The State Department and the House Oversight and Government Reform Committee are negotiating on a different date for Secretary of State John Kerry to testify about the terrorist attack in Benghazi, Libya.

A State Department spokeswoman also held out hope that the panel would let Kerry off the hook and they could agree on a “more appropriate witness.”

Kerry was originally scheduled to be in Mexico on May 21, the date the oversight committee, chaired by Rep. Darrell Issa, R-Calif., subpoenaed him to testify about the administration's failure to hand over emails and other documents in a timely manner. The tentative agreement between the two sides allows him to move forward with his travel plans and relieves the immediate threat of a subpoena.

Jen Psaki, a State Department spokeswoman, said Monday night that the department and the committee "have been in touch to determine how to resolve their subpoena, but we have not yet made arrangements for a hearing date."

“Given the pressing foreign affairs issues that the secretary is actively engaged on and the committee's focus on document production issues, we would like to explore whether there are better means of addressing the committee's interests, including finding a more appropriate witness,” she said.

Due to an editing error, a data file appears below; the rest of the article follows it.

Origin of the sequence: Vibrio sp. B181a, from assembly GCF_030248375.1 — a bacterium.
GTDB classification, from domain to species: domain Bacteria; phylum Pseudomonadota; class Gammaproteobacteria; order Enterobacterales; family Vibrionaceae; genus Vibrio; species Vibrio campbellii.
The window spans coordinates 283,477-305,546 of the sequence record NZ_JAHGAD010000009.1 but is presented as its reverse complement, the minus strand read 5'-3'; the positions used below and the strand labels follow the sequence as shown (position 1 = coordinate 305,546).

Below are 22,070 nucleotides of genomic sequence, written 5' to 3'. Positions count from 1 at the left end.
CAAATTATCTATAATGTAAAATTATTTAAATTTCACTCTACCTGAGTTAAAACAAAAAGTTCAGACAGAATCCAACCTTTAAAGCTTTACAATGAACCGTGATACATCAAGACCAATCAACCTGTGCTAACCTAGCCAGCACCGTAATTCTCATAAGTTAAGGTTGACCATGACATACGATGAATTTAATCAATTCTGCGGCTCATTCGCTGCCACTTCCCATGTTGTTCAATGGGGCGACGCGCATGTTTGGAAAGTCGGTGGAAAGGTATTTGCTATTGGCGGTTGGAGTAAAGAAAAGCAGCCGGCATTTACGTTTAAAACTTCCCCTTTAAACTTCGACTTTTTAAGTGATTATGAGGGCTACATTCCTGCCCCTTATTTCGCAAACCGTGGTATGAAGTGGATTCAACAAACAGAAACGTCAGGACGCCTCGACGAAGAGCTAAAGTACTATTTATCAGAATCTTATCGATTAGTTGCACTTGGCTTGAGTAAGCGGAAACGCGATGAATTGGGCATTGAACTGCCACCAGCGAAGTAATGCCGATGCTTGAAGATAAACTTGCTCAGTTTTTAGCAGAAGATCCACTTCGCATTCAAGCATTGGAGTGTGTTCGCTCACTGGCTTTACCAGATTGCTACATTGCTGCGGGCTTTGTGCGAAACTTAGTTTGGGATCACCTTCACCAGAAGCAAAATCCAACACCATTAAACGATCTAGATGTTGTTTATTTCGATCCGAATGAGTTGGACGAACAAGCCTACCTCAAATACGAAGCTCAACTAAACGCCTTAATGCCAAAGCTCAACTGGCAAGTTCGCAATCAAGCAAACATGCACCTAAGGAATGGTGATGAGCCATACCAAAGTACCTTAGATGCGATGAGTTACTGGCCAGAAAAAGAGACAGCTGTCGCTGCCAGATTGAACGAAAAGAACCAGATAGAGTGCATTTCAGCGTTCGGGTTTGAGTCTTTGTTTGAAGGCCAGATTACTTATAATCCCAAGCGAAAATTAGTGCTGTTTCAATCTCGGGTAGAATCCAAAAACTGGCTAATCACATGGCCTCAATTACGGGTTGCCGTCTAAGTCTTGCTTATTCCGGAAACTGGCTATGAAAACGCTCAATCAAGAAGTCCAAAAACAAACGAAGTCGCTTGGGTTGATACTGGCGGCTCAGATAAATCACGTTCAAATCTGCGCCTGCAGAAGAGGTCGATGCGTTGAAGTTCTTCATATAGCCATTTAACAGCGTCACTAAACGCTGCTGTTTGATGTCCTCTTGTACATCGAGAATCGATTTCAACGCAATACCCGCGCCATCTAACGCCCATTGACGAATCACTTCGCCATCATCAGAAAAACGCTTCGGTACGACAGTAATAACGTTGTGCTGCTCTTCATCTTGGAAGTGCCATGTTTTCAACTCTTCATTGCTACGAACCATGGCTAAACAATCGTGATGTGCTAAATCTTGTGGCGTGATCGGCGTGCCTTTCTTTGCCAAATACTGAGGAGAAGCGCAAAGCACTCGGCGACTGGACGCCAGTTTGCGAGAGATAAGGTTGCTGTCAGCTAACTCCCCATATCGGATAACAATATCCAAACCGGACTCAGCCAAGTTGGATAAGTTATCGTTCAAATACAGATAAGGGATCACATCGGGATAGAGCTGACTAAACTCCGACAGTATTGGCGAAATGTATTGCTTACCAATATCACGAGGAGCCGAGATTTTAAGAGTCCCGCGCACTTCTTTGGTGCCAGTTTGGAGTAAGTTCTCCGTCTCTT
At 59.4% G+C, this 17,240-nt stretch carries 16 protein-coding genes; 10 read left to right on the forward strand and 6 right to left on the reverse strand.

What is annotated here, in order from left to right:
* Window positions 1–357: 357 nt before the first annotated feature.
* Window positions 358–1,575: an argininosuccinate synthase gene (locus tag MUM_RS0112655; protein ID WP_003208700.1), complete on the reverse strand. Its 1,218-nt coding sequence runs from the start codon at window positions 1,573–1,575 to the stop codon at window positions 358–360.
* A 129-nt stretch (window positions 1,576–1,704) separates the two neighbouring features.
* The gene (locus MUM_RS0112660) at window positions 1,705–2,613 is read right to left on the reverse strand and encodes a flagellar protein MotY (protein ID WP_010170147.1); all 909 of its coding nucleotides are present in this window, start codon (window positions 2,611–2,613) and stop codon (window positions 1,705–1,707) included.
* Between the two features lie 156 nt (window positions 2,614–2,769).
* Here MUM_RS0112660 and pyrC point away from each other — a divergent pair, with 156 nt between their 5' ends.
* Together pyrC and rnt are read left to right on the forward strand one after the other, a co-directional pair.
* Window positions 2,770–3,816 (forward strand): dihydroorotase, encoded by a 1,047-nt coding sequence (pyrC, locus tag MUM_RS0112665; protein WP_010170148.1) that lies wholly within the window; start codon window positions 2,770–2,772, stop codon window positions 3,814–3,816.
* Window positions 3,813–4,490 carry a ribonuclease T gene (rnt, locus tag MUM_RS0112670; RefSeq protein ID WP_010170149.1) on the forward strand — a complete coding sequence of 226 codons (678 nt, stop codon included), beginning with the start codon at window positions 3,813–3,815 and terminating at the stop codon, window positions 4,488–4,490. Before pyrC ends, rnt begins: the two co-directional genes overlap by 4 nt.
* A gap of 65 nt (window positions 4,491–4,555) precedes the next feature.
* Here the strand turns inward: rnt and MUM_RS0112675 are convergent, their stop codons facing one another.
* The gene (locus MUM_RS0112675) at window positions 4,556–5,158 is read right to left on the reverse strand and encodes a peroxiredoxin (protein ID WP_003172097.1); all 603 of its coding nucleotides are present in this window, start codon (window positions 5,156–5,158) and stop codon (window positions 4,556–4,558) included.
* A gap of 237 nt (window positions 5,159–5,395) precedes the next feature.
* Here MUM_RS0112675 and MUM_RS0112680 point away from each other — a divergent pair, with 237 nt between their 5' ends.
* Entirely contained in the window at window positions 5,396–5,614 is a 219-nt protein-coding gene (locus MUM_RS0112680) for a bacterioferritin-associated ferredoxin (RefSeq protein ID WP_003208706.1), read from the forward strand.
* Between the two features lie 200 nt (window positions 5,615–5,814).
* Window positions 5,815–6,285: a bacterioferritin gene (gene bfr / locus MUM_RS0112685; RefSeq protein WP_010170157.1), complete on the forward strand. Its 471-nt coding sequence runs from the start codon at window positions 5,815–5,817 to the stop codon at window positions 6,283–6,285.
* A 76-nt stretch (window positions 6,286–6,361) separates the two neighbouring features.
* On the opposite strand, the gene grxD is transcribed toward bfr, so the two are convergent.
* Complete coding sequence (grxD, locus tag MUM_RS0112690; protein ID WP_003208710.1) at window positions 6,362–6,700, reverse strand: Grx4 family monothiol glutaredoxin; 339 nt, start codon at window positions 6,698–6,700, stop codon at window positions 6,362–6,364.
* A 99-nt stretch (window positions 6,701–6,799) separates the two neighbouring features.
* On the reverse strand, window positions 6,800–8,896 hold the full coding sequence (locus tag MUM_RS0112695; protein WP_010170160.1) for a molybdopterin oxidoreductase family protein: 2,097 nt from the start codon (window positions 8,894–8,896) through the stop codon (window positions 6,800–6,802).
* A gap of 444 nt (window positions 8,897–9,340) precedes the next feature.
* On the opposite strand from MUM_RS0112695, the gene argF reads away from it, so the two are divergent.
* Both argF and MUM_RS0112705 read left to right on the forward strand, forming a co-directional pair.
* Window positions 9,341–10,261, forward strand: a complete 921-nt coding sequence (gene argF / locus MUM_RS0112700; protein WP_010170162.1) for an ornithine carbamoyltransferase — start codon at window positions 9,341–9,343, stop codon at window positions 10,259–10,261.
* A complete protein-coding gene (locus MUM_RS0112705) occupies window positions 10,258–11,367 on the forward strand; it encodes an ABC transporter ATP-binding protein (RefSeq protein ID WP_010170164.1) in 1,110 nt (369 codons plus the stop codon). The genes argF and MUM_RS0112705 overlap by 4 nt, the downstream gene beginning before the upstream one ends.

Issa spokesman Frederick Hill confirmed that the committee has lifted the subpoena obligation because the State Department has said it is "committed to finding an alternative date" for Kerry to testify.

"As such, Chairman Issa agreed to lift the subpoena obligation for May 21," Hill said.

He also said State Department officials have not mentioned another potential witness they want to testify instead of Kerry in their negotiations with the panel, and "the Committee expects Secretary Kerry to testify."

The oversight panel is moving forward with its Benghazi investigation even after the House created a new select committee to press the administration for more answers about the attack that killed four Americans, including U.S. Ambassador Chris Stevens.

Democrats have yet to decide exactly how they will participate in the select committee and point to the multiple GOP inquiries as evidence that Republicans are continuing the try to highlight the matter for political gain before the November midterm elections.